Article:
Wednesday's State of the Net 2010 conference was a significant opportunity to move Internet policy forward. The notion that we must continue to keep the Internet open, innovative and free was reinforced in many of the day’s breakout sessions that I attended. I would like to highlight two examples here. First, during the “Clouding Internet Policy” panel, CDT’s Jim Dempsey emphasized the need to expand traditional Fourth Amendment protections against government surveillance of data in the cloud. Of particular significance is the need to reform the Electronic Communications Privacy Act (commonly referred to as ECPA) to strengthen protections for data stored in the cloud, including non-public social networking information, mobile location information, and transactional data. For example, although I would like to believe I have the same high level of privacy protection when I create a document on Google Docs as I do on my personal computer’s physical hard drive, I probably do not in reality. That this may, in fact, be the case is particularly shocking and disturbing. If we do not properly protect data in the cloud, consumer confidence in cloud computing will unfortunately suffer. CDT is working hard to update ECPA so it properly reflects today’s state of the net.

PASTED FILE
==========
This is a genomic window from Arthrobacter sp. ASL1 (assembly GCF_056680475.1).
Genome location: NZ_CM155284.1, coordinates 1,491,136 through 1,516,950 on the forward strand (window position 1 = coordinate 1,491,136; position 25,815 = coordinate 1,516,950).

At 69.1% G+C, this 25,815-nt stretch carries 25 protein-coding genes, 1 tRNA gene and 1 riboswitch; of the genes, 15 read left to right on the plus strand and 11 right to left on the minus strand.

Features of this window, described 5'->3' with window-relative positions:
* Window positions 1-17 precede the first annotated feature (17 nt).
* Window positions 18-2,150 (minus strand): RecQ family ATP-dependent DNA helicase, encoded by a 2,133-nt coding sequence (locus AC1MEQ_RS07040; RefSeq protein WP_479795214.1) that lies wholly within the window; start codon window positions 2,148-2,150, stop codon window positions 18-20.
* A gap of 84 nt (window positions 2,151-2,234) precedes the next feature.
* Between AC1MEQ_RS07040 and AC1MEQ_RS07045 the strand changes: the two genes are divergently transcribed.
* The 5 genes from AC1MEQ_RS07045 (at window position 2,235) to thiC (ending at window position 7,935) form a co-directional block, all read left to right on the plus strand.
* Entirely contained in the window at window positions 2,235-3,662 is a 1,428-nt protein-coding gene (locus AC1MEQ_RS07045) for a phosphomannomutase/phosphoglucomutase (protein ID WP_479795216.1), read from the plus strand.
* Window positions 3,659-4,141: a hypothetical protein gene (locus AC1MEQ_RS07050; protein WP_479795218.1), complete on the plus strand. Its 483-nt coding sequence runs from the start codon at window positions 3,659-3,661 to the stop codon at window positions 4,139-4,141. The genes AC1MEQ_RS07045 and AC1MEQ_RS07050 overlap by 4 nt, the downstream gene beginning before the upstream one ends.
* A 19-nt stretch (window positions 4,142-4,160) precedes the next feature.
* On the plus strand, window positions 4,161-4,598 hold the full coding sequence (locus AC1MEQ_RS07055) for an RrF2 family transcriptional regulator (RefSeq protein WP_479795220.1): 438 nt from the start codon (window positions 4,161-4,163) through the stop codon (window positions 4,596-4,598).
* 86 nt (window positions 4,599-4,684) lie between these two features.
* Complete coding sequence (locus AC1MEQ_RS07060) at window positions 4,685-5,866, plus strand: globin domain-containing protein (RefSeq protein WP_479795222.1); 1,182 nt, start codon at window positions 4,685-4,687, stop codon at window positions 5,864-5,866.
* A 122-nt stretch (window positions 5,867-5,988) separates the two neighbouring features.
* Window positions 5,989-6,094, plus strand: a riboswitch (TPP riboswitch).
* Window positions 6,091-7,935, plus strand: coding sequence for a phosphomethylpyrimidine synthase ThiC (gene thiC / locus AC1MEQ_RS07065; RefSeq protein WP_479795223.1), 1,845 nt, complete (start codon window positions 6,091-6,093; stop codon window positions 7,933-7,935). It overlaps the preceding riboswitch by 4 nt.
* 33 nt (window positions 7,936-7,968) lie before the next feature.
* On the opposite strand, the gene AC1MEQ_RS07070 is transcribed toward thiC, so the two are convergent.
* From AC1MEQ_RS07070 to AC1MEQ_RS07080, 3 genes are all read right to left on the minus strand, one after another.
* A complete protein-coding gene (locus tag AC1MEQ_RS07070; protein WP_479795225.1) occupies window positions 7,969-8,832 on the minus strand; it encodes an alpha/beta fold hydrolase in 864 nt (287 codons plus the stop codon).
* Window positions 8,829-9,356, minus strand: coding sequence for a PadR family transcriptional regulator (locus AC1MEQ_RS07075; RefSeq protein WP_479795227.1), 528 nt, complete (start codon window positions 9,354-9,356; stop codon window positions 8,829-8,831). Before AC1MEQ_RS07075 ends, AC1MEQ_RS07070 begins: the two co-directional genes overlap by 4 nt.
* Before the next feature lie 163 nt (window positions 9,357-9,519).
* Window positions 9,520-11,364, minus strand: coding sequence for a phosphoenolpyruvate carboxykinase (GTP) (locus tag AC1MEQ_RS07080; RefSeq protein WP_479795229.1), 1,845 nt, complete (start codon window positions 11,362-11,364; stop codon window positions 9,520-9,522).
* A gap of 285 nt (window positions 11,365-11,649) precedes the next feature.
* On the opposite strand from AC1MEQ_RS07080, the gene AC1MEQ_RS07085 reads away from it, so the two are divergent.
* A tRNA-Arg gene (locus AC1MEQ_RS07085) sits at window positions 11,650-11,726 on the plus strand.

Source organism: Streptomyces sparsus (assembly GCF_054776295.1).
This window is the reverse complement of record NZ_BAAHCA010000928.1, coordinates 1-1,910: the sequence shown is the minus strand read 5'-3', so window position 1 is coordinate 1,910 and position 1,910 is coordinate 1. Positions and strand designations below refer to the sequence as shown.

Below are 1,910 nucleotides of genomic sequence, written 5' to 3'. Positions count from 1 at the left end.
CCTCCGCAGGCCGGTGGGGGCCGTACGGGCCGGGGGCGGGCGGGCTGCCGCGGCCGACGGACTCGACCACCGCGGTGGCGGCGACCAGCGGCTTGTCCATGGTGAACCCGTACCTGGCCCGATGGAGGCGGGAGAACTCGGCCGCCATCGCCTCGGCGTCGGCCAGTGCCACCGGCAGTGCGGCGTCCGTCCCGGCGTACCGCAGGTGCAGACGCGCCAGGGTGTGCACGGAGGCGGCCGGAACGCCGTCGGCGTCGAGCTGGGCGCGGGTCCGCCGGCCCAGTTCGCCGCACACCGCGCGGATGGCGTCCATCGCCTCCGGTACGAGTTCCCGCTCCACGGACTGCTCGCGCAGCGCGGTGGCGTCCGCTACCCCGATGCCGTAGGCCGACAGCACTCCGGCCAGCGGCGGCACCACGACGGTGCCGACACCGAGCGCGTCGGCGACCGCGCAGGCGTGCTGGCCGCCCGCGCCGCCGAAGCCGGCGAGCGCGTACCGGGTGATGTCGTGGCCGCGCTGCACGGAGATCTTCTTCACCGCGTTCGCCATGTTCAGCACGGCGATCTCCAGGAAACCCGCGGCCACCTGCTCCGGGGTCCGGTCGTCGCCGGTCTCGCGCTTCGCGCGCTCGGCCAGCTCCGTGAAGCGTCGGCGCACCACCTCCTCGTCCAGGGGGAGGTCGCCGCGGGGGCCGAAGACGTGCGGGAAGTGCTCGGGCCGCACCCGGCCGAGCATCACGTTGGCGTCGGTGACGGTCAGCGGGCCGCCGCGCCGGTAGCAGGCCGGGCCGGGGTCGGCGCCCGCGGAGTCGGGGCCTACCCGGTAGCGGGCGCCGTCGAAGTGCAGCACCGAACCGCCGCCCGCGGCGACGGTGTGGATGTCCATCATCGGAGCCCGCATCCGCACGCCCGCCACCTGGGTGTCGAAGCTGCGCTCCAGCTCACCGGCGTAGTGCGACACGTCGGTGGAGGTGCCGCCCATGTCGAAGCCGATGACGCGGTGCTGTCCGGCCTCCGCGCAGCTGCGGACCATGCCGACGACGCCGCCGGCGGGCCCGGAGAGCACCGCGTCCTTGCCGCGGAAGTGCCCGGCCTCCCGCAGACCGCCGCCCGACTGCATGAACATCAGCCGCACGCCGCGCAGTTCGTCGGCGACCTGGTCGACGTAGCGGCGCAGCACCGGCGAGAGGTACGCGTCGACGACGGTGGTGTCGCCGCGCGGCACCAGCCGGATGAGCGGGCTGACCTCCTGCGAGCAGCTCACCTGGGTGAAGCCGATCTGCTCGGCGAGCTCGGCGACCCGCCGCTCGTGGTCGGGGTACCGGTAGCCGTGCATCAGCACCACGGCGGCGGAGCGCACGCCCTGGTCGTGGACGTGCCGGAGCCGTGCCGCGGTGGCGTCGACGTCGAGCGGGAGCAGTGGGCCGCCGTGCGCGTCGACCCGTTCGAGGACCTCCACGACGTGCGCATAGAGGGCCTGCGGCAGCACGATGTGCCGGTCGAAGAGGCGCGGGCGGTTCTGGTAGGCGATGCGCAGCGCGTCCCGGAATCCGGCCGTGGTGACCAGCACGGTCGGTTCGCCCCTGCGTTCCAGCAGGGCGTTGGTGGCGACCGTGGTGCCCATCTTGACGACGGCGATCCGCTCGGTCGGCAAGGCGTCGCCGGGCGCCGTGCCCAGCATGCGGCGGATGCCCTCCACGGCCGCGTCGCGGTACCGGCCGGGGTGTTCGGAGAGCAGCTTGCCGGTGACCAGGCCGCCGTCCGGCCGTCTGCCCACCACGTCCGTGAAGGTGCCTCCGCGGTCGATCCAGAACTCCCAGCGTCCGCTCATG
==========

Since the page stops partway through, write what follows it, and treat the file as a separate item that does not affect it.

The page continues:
Second, the need to develop trust in an open and free Internet was a primary focus of the “Debating the Framework for Online Privacy” session that I attended in the afternoon. During this panel discussion, CDT’s Ari Schwartz emphasized the need to establish comprehensive privacy protections for personal information and I do not think many would disagree with this goal.
Read more »